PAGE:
Today there is so little space left in Paris that sites are beginning to merge into one another. Nearby, the new Fondation Louis Vuitton building is eating up 11,000m² of the Jardin d'Acclimatation, whilst across Paris at the Parc de la Villette, the Philharmonie de Paris concert hall has taken up another 19 800 m² of greenery.
The proposed redevelopment of the Jardin des Serres d'Auteuil and the Stade Roland-Garros covers an even larger area, and will see the two sites moving ever closer to each other. For the supporters of these quiet gardens - one of the four botanical sites of the city of Paris - this must be resisted at all costs.
The two sites are currently divided by the Avenue Gordon Bennett, but the divisions run much deeper than a single road. In this battle for space, it is less a case of 'we were here first' (the gardens were opened in 1897, the tennis stadium in 1927) and more a case of 'we're richer and more important than you'. The French Open tennis tournament, one of the four stops on the annual Grand Slam circus, risked losing its place if it didn't expand, and the only possible direction was across the road into the gardens.
The proposed solutions involve closing the gardens for the duration of the tournament, and using them to host receptions for the multinational sponsors. A number of greenhouses will also be demolished (although only the more recent buildings 'without any architectural merit'), and replaced by more modern facilities - but on a smaller scale.
Although no work has begun as yet, there is little chance that the garden will be able to fight off the advances of its noisy neighbour. And this will of course be a shame, although not the death of the gardens.
They will still be just as pretty, and the monumental tropical hothouses just as (literally!) breathtaking. For all but three weeks a year, they will surely be just as quiet as they are today. On Sunday mornings, elderly couples will still come and read their newspapers in the shade of hundred-year-old trees as local cats tiptoe across the dew-damp lawn.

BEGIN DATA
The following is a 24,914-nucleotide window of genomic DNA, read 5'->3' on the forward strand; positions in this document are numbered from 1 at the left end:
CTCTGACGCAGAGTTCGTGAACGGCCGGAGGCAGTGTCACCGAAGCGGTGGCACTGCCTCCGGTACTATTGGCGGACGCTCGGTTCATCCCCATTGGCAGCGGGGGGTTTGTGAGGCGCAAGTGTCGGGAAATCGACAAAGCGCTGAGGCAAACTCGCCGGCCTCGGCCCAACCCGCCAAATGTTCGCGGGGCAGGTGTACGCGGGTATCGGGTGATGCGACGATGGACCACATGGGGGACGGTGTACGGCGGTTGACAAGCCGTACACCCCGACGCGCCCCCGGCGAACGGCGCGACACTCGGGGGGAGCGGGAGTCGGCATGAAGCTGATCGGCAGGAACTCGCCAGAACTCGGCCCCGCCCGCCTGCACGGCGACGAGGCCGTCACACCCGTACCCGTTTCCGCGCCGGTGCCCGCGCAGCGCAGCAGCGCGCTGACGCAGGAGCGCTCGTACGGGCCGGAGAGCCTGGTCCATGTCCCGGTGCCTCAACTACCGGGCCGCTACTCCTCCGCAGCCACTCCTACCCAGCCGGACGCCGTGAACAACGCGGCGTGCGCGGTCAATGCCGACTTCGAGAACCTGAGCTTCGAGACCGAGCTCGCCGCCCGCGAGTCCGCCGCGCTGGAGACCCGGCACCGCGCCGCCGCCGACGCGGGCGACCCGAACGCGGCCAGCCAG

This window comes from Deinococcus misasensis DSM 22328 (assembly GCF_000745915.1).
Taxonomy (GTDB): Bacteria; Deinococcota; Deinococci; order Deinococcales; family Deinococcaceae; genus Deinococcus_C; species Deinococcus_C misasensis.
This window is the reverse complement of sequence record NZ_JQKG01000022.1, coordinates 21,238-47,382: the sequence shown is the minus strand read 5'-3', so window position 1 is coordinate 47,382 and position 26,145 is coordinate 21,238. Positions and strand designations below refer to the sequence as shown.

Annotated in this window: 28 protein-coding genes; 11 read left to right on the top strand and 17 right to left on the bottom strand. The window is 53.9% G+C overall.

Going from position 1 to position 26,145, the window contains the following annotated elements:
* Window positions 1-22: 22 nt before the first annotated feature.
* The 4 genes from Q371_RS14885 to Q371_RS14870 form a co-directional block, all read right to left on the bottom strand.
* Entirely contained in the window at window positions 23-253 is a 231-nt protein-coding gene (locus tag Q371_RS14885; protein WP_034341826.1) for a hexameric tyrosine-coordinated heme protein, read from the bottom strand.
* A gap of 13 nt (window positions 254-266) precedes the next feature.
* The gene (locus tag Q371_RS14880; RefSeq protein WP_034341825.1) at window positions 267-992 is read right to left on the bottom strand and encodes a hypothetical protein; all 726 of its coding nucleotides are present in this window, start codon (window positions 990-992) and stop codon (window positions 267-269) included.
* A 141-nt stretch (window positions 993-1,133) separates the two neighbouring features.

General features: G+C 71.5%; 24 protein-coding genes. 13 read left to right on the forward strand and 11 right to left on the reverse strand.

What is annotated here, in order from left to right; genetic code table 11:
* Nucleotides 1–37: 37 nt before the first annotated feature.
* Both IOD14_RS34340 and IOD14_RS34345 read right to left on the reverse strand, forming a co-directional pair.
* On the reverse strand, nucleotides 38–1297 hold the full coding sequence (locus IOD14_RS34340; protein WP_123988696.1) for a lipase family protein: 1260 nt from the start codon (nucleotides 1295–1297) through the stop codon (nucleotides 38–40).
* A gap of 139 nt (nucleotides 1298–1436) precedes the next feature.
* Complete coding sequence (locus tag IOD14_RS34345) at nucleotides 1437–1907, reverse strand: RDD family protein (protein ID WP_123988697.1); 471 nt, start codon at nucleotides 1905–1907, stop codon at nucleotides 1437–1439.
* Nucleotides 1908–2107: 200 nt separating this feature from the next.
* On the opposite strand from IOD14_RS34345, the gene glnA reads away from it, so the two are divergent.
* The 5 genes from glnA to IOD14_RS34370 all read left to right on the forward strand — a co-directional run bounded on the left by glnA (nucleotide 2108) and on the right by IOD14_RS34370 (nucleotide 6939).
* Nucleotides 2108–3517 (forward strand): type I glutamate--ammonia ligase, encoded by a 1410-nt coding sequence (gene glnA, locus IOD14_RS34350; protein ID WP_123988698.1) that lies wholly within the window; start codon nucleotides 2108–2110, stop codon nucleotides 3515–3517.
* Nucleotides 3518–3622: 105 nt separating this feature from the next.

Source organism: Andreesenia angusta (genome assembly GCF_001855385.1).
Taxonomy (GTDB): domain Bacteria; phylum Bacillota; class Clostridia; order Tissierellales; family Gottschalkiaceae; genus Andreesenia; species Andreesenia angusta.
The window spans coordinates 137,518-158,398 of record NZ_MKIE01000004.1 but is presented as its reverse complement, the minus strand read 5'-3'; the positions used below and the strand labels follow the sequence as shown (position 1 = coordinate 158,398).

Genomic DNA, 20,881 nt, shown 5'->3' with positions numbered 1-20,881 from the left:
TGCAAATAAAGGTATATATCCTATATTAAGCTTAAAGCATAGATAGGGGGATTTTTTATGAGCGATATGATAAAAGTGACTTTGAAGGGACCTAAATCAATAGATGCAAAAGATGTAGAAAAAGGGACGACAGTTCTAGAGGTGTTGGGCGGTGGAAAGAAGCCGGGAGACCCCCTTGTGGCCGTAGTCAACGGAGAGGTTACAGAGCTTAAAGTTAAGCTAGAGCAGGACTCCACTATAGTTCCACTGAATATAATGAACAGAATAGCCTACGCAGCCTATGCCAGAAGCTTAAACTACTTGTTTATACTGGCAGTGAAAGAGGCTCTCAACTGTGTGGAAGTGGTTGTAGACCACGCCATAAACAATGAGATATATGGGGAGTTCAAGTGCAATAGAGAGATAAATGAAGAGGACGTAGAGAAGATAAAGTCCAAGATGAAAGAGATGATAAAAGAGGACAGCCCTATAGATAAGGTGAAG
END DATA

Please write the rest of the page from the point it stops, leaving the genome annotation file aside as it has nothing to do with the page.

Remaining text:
The oversized fish will still slowly glide around the pond in the grande serre, and alongside them the caged birds will still sing in vain for their freedom.
The gardens have an air of timelessness, a place of endless cycles that nothing could disturb. They invite discovery, from Rodin's scowling mascarons to unexpected picnic lawns, giant palms to prickly cacti. Interestingly, the gardens themselves morph into another green space, the Square des Poètes. A wire fence runs down the middle of a shared lawn, mysteriously dividing the two worlds.
The gardens will survive, but of more concern is the message spread by these new constructions. Paris must still be the home of all major cultural and sporting venues, whatever this may mean to existing spaces and to the development of the rest of the country. When the French Open was threatened with elimination from the affluent Grand Slam circuit, proposals were made to move the tournament out to new state-of-the-art centres in the Paris suburbs, but such radical solutions seem not to be possible in France.
These new facilities - both sporting and artistic - will continue to raise the prestige of Paris, and attract ever increasing numbers of visitors. Those already in the city will just have to squeeze up a little bit.